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Bicycle Facilities: What do YOU want?

Home Forums General Columbus Discussion Transportation Bicycle Facilities: What do YOU want?

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  • #93970

    I have attended the meetings of the City of Columbus Bicycle Subcommittee and while disappointed at the turnout, I realize not everyone can make time to attend the meetings because of other commitments. Nevertheless, many decisions concerning building and maintenance of bicycling facilities are made at these meetings and at similar meetings and by planners in the adjoining suburbs and townships. I am therefore offering a brief tutorial as to the types of bicycle facilities there are, my opinion of them, and address a couple of problems I currently see in implementing bicycle facilities.

    The first type of bicycle facility is the separated path (previously referred to as a Class One Bikepath) These include the Three Creeks, Lower Scioto, and Olentangy Paths. In many cases, runners and other users may use the path, therefore the term multi-use path.

    The second type of Bikepath is the on-road separated lane (referred to previously as a Class Two Bikepath) This involved a lane set aside exclusively for bicycles on a street. Examples of these are the Schrock Road and Morse Road Bikeways. Cycletracks, which are separated from the automobile lanes by barriers, also fall into this category.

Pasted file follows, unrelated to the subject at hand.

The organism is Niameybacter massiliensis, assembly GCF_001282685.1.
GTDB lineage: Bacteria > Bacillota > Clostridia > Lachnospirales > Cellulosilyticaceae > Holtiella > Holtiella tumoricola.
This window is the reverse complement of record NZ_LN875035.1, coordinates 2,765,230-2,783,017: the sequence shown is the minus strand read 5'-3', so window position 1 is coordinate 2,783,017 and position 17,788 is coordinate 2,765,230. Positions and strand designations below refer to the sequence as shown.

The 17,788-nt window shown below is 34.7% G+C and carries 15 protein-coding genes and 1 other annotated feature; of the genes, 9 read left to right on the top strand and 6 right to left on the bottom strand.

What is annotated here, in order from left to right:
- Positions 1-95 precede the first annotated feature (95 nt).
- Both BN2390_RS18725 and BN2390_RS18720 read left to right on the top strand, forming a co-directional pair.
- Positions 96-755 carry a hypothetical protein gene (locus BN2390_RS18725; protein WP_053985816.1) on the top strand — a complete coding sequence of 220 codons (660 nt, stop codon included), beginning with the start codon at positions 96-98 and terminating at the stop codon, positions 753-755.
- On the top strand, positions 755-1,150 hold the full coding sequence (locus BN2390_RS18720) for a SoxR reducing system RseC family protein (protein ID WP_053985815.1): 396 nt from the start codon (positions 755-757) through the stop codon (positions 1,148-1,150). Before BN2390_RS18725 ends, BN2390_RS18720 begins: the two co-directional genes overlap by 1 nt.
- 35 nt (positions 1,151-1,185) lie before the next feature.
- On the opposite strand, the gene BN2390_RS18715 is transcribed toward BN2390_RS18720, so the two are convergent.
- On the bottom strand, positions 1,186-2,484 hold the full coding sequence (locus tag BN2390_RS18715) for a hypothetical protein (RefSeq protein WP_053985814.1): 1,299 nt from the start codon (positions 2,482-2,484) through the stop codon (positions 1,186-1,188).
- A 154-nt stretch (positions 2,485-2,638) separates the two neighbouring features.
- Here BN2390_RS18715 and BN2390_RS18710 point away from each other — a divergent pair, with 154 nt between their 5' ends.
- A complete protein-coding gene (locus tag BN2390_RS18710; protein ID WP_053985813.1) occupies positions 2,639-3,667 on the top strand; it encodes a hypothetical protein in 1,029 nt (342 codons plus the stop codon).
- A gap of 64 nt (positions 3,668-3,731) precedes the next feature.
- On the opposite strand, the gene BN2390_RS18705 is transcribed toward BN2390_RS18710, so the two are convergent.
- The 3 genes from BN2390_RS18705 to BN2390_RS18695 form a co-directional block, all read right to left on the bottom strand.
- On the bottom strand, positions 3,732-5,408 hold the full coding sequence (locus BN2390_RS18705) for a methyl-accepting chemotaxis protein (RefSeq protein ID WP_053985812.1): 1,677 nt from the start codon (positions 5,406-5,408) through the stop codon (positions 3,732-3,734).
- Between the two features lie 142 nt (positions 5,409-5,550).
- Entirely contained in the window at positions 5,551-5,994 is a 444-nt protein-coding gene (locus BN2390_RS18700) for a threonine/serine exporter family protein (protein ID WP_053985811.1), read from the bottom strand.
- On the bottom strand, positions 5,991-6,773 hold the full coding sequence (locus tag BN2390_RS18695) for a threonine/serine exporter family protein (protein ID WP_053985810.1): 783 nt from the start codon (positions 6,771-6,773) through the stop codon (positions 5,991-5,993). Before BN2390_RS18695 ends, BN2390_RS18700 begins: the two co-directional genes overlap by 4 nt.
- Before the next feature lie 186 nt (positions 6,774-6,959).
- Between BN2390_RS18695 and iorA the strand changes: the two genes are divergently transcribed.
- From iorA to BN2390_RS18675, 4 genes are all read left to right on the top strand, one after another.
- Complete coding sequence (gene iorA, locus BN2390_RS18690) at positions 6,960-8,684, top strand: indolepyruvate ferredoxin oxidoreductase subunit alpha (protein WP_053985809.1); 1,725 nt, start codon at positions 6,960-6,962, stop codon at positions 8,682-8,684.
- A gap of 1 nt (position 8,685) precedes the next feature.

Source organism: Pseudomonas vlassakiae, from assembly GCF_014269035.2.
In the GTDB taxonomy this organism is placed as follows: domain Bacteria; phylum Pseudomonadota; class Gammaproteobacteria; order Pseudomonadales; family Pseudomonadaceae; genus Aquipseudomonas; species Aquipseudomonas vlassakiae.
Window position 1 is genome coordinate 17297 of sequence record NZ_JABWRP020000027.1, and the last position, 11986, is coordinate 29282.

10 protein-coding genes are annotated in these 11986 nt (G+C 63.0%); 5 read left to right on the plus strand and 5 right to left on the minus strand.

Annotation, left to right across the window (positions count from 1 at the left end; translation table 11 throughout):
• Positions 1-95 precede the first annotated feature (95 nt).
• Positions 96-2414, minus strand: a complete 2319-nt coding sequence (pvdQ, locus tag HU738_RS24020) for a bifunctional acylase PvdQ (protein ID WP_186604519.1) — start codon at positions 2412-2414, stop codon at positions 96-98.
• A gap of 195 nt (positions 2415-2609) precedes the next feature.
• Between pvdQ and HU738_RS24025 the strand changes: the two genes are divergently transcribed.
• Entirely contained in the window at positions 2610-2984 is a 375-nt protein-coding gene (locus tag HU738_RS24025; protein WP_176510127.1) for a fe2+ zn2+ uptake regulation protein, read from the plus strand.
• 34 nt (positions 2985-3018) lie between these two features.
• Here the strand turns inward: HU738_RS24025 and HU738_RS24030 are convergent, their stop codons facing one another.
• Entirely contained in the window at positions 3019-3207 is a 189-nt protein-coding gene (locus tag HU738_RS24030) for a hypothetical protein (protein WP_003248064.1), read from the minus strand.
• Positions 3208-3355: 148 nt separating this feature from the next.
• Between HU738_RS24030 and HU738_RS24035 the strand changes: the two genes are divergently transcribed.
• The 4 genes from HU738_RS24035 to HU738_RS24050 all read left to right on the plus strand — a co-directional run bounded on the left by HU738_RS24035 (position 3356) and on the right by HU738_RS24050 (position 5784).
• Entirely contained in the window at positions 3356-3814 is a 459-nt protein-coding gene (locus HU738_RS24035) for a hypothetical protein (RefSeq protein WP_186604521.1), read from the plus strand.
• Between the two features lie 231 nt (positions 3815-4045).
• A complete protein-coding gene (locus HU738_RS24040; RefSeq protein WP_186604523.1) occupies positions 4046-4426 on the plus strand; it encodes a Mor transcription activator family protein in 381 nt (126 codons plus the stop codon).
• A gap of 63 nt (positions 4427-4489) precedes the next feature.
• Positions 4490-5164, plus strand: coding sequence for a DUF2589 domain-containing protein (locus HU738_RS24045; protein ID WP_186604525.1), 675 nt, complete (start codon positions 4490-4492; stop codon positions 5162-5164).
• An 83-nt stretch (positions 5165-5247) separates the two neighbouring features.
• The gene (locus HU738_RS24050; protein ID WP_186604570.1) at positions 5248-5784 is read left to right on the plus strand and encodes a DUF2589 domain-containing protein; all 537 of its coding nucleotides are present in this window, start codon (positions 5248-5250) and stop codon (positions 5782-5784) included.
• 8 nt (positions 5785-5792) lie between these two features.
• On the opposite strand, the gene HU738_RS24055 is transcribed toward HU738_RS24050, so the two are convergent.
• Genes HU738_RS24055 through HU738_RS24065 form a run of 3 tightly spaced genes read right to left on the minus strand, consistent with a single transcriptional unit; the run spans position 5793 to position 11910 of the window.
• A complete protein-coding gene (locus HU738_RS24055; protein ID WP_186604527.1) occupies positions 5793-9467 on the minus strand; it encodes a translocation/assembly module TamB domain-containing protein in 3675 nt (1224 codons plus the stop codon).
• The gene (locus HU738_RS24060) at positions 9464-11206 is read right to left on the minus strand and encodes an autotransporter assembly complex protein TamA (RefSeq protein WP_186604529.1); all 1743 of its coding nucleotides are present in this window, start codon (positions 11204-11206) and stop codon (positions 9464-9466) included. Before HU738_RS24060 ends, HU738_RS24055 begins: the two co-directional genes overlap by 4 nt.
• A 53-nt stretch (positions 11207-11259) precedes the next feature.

The third type of bicycle facilitiy (previously Class Three Bikeway) is the shared facility, generally used on low traffic volume streets where it is possible for bicycles and automobiles to share the street without too much interference with each other. Calumet and Milton Streets in Clintonville and Bryden Road on the Near East Side are examples of these.

    While all these facilities have their place in the bicycle facility infrastructure, I prefer the Class Three linked with the Class One facilities. I believe these allow cyclists to minimize their use of main streets (arterials) and to proceed from any part of Greater Columbus to any other part, or out of the city entirely, with a measure of safety and efficiency.

    There are three problems I feel need to be addressed in the implementation of these facilities however. One is the lack of coordination between governemental entities such as the City, suburbs, townships, and counties and the State Department of Transportation, as well as departments within the City, such as Parks and Recreation and the Metro Parks Board, which oversee the Multi-use Paths.